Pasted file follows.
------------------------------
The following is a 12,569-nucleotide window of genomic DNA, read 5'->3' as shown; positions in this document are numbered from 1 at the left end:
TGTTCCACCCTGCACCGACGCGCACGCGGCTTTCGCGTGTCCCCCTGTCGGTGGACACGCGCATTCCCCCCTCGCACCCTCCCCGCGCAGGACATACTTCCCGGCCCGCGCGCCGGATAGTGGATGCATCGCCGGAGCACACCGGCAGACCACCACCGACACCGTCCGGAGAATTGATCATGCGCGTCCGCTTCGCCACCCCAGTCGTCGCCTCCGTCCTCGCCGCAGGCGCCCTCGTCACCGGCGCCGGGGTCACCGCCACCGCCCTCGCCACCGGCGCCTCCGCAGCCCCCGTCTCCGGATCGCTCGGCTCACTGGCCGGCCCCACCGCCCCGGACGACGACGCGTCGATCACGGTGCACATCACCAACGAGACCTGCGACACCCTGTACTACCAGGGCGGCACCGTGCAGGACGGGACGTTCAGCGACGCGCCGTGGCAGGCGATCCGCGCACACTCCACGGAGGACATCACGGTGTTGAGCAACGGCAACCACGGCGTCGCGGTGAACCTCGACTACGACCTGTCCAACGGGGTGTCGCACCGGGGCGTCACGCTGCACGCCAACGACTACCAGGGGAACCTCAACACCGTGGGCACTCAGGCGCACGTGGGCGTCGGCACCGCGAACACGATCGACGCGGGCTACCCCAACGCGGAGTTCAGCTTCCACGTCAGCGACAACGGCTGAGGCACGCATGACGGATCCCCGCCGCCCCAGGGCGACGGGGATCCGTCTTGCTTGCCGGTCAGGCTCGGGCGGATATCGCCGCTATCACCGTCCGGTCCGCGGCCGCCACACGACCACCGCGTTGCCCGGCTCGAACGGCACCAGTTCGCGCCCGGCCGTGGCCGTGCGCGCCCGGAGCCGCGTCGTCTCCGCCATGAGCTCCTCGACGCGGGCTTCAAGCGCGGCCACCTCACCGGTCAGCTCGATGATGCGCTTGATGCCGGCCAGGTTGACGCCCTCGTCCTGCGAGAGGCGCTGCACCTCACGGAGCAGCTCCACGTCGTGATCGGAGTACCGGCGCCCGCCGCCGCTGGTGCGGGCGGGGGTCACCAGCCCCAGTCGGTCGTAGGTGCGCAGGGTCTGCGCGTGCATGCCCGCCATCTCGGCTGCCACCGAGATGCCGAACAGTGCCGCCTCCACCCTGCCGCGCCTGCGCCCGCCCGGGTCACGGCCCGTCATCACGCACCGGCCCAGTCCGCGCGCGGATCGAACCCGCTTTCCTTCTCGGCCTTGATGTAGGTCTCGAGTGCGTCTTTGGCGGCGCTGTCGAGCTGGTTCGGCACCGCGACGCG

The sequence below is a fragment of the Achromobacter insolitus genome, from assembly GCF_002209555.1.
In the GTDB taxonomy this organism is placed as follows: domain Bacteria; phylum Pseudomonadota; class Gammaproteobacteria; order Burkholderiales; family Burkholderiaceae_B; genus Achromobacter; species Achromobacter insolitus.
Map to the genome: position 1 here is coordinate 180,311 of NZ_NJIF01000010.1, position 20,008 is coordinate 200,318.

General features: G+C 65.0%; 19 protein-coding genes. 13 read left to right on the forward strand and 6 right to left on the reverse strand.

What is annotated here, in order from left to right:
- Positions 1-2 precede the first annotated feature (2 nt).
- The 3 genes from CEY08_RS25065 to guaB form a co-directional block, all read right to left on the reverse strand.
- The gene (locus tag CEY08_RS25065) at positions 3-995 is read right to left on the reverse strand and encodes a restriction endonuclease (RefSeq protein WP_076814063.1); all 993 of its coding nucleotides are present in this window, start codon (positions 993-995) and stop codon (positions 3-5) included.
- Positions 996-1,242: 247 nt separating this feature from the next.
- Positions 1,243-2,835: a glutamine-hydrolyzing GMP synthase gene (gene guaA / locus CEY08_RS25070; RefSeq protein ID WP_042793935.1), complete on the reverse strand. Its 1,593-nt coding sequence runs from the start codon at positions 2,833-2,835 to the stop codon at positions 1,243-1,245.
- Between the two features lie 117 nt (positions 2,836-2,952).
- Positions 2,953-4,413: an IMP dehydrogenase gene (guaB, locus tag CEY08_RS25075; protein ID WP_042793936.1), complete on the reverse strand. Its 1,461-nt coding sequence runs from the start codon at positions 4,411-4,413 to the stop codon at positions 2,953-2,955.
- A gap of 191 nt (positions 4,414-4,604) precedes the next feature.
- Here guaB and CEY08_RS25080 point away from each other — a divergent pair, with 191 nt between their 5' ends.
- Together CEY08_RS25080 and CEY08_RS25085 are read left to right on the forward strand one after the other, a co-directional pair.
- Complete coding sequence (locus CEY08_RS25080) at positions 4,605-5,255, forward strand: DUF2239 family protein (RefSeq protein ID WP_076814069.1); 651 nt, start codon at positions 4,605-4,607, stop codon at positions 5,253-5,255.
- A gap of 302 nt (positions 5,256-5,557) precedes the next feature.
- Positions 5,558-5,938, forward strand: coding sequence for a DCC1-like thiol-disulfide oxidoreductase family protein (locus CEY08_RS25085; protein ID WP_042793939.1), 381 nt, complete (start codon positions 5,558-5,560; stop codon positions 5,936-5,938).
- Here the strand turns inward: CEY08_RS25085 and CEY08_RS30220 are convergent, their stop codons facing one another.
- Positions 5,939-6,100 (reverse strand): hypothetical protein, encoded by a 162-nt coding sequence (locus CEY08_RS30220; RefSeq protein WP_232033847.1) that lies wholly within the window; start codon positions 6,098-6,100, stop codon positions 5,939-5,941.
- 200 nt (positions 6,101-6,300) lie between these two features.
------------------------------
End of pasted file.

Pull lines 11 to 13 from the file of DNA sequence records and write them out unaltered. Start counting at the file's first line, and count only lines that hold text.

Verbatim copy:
- Positions 996-1,242: 247 nt separating this feature from the next.
- Positions 1,243-2,835: a glutamine-hydrolyzing GMP synthase gene (gene guaA / locus CEY08_RS25070; RefSeq protein ID WP_042793935.1), complete on the reverse strand. Its 1,593-nt coding sequence runs from the start codon at positions 2,833-2,835 to the stop codon at positions 1,243-1,245.
- Between the two features lie 117 nt (positions 2,836-2,952).